This is a video about ants which visit my cherry tree. The story is primarily about meat ants (Iridomyrmex purpureus), but a couple of other species make cameo appearances. Why do the ants climb into my cherry tree? You’ll have to watch the video to find out!
I hope you enjoy the video – as usual, being ‘one minute bugs’, it’s short and sweet! Let me know what you think. Please hit the subscribe button in the widget if you would like to receive email alerts about new posts. The subscription process is more than one click, but it won’t take too long!
This ‘one minute bugs’ post is a video about a nuptial flight of ants. Ants perform these ‘nuptial’ or ‘reproductive’ flights so that new colonies can be started. Winged males and females fly up into the air where they meet, mate, and then the females look for suitable nesting sites. The females then become queens of their new colony.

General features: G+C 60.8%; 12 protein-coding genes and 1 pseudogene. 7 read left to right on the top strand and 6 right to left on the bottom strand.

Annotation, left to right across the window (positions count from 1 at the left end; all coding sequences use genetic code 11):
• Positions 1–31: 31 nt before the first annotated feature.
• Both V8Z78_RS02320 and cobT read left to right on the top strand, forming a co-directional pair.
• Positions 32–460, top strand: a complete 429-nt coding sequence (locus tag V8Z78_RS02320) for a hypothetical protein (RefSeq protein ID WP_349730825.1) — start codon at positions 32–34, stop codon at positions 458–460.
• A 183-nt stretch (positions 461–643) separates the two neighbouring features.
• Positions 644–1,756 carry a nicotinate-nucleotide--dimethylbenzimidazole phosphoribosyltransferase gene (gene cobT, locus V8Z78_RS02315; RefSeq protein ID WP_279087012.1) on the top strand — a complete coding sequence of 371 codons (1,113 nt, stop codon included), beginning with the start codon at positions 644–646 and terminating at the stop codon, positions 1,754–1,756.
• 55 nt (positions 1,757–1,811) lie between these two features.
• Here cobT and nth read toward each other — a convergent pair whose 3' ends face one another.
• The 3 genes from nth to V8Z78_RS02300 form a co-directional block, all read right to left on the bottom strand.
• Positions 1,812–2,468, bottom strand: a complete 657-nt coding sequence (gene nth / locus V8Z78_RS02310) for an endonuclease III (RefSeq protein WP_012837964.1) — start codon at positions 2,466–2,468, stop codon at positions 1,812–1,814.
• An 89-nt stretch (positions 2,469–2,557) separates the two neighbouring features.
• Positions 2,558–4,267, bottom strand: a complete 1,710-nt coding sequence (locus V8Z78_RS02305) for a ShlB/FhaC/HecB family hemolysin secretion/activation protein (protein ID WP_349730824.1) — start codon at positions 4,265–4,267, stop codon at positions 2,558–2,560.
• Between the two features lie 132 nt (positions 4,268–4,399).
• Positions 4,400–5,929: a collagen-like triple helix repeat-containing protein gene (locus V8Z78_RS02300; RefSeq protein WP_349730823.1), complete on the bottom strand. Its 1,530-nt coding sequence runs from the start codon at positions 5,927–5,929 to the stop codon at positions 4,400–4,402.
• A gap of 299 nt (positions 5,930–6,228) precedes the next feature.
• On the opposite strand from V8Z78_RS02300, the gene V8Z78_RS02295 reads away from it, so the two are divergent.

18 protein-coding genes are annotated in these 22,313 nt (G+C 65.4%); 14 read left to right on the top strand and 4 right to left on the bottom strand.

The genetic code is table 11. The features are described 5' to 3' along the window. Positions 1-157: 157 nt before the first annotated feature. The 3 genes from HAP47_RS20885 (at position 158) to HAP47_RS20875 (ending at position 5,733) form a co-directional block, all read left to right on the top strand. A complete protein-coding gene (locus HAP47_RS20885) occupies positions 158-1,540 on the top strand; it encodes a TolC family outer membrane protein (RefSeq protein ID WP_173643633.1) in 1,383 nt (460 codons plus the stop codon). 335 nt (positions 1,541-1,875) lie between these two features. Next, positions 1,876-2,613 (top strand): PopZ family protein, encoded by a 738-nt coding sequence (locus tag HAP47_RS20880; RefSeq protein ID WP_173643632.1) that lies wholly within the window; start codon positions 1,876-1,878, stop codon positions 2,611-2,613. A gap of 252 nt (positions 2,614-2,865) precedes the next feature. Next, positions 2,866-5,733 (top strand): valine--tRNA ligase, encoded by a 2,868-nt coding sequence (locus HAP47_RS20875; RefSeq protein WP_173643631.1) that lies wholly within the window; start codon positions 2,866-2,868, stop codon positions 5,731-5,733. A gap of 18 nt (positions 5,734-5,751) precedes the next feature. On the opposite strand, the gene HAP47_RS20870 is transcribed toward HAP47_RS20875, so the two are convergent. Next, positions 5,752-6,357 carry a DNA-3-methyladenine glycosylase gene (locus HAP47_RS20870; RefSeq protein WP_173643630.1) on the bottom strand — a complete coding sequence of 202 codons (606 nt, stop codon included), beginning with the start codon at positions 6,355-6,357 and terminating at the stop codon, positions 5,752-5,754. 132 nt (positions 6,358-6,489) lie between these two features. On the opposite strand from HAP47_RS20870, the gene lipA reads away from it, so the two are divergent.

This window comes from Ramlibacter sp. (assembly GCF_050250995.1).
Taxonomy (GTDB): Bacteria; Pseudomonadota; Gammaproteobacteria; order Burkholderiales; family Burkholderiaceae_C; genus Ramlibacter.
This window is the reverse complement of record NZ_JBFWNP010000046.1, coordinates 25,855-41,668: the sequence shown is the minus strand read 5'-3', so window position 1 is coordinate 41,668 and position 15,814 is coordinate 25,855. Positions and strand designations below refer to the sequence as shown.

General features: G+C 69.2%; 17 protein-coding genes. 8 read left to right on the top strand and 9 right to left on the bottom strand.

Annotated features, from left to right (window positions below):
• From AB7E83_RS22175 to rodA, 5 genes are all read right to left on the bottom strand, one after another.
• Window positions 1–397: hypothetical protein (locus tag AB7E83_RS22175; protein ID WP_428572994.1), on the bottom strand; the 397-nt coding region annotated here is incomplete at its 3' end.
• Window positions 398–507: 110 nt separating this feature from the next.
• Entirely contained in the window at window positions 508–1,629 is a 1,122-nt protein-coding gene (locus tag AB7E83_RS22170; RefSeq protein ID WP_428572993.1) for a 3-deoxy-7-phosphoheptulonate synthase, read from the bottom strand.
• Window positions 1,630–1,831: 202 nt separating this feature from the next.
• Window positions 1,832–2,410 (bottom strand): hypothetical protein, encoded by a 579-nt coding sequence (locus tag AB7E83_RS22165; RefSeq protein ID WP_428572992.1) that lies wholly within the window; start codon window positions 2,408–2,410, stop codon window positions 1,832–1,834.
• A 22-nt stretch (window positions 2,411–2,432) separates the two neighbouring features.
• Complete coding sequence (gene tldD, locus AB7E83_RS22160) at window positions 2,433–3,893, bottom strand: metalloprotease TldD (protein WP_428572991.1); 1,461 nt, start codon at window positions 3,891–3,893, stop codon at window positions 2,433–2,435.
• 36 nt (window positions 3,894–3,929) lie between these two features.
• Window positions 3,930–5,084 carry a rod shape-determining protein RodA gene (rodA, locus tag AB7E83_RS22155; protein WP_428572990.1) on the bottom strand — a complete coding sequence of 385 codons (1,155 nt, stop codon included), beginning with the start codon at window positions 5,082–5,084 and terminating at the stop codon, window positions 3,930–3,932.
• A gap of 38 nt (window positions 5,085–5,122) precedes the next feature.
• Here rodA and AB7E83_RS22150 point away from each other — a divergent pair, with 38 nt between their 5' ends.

I filmed this material last week, and there have been other ant flights since then. There was even one today. But I reckon that’s got to be the last one for the season because tomorrow a severe cold front hits the area. Just in time, ants!
I hope you enjoy the video – as usual it’s short and sweet! Let me know what you think. Please hit the subscribe button in the widget if you would like to receive email alerts about new posts.
Sooty mould is not a plant disease as such but various species of fungi, which grow on the sticky honeydew excreted by many species of sap-sucking insects. A very thick mould layer on leaves may cause a reduction in photosynthesis in plants, which can result in leaves falling prematurely. The main concern to gardeners (apart from the sap-sucking pests which caused it) is that a thick covering of sooty mould on a plant’s leaves is downright ugly.
Sooty mould is a serious problem for the horticultural industry. Ugly plants are unsaleable. Similarly in the citrus industry, the main economic damage caused by mealybugs is by the downgrading of fruit quality due to sooty mould growing on mealybug honeydew. The picture below shows a leaf infested by soft scale insects and the sooty mould they cause – pretty ugly eh?